Medically reviewed by Aimee Paik, MD
Written by Apostrophe Team
Last updated 11/2/2022
We’ve been there - a pimple suddenly appears out of nowhere and you have no acne treatments in sight. So you turn to things that might be lying around your house for a quick-fix like honey, lemon juice, or even toothpaste. But before you dab some toothpaste on your face, read below why that might be a bad idea.
The belief that toothpaste might be a good home-remedy for acne comes from the active ingredients in common toothpaste. Many toothpaste contain ingredients with antimicrobial properties like hydrogen peroxide, alcohol, and tricosan. However, just because it contains these ingredients, does not mean it will clear your acne. Toothpaste was created to be used on your teeth’s hard enamel, a very different surface compared to the sensitivity of your face’s skin. Toothpaste can affect your skin’s pH levels, causing irritation and over dryness. In fact, toothpaste may cause contact dermatitis (a fancy term for rash or chemical burn) on your face.
For mild acne, our Medical Director, Dr. Aimee Paik, suggests treating with OTC meds such as salicylic acid or benzoyl peroxide. Salicylic acid helps prevent clogged pores by slowing the shedding of cells within skin follicles. Benzoyl peroxide is an antimicrobial and anti-inflammatory treatment that works by penetrating pores and releasing oxygen compounds that kill acne-causing bacteria. Check out our full breakdown topical acne ingredients.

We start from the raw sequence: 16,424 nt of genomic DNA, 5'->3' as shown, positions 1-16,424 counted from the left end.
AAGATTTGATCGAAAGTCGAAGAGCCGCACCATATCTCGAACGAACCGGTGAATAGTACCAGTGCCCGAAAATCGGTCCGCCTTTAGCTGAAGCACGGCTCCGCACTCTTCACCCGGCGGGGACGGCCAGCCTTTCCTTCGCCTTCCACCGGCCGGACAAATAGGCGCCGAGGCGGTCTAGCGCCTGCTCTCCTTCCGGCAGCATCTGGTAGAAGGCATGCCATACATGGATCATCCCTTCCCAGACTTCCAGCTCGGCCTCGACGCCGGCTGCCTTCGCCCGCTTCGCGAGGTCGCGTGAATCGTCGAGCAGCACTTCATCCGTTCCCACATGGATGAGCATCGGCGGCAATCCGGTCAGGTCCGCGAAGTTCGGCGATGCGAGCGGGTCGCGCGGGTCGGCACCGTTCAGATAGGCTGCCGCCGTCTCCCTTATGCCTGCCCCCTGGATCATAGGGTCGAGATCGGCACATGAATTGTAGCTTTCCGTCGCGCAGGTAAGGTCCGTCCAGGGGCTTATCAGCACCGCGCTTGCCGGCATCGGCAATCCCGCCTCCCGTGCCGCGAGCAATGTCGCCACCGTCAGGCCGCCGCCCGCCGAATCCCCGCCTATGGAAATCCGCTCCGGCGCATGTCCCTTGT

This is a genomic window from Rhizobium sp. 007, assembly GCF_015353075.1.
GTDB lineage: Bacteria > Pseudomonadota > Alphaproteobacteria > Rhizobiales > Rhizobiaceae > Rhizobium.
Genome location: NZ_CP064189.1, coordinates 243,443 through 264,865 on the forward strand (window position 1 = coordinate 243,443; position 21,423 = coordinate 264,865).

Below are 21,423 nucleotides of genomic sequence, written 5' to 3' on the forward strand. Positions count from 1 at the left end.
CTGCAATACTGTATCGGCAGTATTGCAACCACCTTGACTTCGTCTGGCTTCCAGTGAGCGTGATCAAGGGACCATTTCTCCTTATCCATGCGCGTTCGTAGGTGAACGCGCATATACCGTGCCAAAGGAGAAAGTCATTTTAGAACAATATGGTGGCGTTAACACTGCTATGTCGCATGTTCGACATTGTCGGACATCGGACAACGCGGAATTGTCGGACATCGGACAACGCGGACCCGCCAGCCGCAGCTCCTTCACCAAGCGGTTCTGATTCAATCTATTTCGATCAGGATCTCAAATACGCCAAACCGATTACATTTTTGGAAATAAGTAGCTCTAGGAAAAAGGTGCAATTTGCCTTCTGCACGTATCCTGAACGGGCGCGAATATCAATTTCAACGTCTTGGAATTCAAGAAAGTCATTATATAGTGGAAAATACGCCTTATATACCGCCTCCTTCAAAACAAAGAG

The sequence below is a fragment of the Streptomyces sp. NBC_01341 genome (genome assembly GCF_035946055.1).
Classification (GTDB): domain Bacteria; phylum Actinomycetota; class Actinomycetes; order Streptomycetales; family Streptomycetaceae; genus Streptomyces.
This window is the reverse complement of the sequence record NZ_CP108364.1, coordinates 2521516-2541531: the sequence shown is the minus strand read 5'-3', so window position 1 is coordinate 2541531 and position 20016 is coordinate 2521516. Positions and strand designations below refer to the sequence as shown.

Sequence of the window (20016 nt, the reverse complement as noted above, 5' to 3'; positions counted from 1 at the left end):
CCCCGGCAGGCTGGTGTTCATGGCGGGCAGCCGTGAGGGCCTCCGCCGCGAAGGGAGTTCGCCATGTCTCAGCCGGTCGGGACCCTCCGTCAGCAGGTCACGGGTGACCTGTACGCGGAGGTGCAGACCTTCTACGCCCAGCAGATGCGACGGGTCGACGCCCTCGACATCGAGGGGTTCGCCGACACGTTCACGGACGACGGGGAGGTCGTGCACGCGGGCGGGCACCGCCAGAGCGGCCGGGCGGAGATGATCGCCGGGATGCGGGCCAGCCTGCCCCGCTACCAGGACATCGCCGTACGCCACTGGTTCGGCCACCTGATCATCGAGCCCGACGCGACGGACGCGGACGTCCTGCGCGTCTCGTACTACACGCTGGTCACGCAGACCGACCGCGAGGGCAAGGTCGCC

If a patient has more severe acne or would like rapid improvement, Dr. Paik sometimes adds an oral medication to their acne treatment plan. If acne seems to be more of a chronic condition, it is best to seek professional opinion from a dermatologist. From there, a dermatologist can help identify the root of the cause and offer a comprehensive treatment plan.
At the end of the day, toothpaste was designed to be used on your teeth, not on your face. Don’t risk further irritation for a “quick-fix”!
Have a question about other acne home-remedies? We want to hear! Tweet us @hi_apostrophe!
1. Oral Health Topics. American Dental Association Science Institute. https://www.ada.org/en/member-center/oral-health-topics/toothpastes. Published June 26, 2019. Accessed August 25, 2019. 2. Healthline. https://www.healthline.com/health/toothpaste-on-pimples#5. Accessed August 25, 2019. 3. Verywell Health. Palmer, Angela. https://www.verywellhealth.com/does-using-toothpaste-on-pimples-really-work-15530. Published July 6, 2019. Accessed August 25, 2019.
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